My two friends with me and I were not prepared for what happened after that. She came out weeping and told me that it was I whom she blamed for her son’s suicide. She told me that my friend had actually started hating me of late. That he had actually expressed his loathing in his mother’s presence too. My friends there and I could not understand the reason behind it all. None of us could speak anything as we were too overwhelmed for that. We just stood there and heard whatever we were being told. Then we left.
On the way we discussed all about Upendra and our friendship and what had gone wrong. We had not talked or met for at least couple of fortnights before that day. I was not at all sure of the cause and effect link between his suicide and our friendship, or whatever was left of it by then. My other two friends stood by me and told me that there actually was no such link extant. They even went back home with me and told it all to my father. We were afraid that there’d be some sort of police case. My father went to meet Upendra’s father and returned with the information that they did not think I had anything to do with it.
Later one, some common friends brought the information that Upendra had gone to his village with his father and his father had asked him to study as he had decided to drop his B Sc (Ag.) in order to prepare for the medical entrances. He was already in a heightened emotional state and took selphos in his village. They rushed him to a hospital, but he could not be saved. He died requesting his father to save him as he did not want to die.
He died young: he was younger than even eighteen then. I could never forget that a friend of mine died thinking that I was not his friend, while I wanted my old friend back all the time. I had tried to ask him the reason behind his strange behaviour but he had made some new friends in the institute who were not my friends, just as he was not a friend to my new friends. I also suspect that caste politics had something to do with it. My suspicion was one more reason behind my hatred for caste politics: the hatred that I made public at all times, at times risking ostracism.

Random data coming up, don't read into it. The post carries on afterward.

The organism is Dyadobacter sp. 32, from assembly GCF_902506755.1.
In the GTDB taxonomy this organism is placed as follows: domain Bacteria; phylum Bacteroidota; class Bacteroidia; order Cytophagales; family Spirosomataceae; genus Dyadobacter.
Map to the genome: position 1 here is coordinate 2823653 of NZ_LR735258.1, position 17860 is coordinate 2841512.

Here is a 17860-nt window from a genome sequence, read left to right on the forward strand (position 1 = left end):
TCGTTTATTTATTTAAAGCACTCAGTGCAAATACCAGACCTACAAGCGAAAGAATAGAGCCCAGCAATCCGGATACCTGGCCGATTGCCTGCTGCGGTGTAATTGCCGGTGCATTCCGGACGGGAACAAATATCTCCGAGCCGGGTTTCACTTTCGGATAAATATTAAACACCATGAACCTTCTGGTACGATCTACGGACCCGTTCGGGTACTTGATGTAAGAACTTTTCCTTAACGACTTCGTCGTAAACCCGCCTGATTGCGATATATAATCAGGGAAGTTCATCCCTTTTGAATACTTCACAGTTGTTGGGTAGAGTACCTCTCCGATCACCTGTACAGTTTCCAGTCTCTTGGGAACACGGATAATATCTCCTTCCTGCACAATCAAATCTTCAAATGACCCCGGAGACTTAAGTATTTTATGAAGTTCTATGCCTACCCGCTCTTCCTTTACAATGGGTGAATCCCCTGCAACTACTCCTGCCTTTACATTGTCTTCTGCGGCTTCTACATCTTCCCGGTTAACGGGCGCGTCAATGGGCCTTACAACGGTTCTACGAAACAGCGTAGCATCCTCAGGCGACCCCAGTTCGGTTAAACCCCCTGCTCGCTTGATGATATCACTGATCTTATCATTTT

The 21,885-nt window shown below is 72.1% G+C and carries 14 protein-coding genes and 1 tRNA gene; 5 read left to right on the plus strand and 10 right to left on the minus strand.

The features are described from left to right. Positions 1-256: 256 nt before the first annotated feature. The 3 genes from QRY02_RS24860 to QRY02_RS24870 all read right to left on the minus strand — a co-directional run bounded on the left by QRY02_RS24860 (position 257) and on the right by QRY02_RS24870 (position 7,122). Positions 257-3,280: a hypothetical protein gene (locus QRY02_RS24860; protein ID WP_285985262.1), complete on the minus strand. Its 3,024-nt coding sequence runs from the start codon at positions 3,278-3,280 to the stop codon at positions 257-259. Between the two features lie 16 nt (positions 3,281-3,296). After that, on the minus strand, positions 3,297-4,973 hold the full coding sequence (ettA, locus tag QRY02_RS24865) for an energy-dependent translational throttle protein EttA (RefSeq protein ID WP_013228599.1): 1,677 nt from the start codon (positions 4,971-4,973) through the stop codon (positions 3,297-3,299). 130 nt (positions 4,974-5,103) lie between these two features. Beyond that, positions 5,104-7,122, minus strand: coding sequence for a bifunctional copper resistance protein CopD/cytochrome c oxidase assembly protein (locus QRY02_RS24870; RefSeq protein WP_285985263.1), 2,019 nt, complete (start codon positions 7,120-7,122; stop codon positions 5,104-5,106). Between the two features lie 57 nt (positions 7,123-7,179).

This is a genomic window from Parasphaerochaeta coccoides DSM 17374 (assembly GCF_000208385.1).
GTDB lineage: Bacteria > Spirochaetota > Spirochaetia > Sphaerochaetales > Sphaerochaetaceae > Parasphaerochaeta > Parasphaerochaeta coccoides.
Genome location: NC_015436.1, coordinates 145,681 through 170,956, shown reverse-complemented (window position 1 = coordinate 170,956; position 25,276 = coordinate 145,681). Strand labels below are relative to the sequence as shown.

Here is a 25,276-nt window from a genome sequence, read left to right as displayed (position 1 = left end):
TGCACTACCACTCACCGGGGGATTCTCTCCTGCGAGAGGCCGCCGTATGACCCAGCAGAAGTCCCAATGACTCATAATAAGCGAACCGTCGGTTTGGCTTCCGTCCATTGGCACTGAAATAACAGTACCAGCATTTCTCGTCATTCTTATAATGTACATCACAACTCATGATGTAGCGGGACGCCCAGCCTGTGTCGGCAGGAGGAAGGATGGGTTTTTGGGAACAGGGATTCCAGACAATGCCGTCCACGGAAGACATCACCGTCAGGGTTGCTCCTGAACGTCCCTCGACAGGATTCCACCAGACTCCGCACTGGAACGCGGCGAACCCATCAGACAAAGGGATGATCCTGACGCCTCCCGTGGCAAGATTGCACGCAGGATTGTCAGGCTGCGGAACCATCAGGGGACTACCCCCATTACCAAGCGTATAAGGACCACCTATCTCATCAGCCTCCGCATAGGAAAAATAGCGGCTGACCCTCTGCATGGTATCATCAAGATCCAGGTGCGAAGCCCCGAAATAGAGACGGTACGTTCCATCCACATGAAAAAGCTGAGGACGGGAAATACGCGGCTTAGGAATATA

Shri Rajeev Kumar (Swamiji)
It was my solid stand against caste being used as a dominant marker of one’s identity that aligned me with some other persons from the same year as mine. Rajeev Kumar aka Swamiji was the strongest and staunchest opponent of the caste politics, and one of my best Institute friends for four years. He was in the same batch of practicals. His roll number was 9364, and mine 9368. He got his nickname during the pre-Fresher’s Nite introductions. The seniors had one of their most menacing questions: “What’s your hobby?” To that, a fresher had replied: “Doing meditation”. They had been waiting for such an answer all their senior lives, and pounced upon their freshest prey.
They asked him to meditate in front of the class, using the central table, that ran through the length of the class, as his asan. We, on the first bench got to see it at close quarters. Other juniors were asked to break the dhyaan of the new yogi. They tried all that they could, as touching him was forbidden, and failed. Finally, as all had lost, they broke the condition of touch and rolled him down. Still he remained steadfast. The boy was renamed Swamiji on that very day. Later we had found out that he had some such inclinations already. In our four undergrad years together there were only few people who remained teetotalers and showed unblemished conduct. Swamiji was one of them. Mihir was another. His story must wait a while.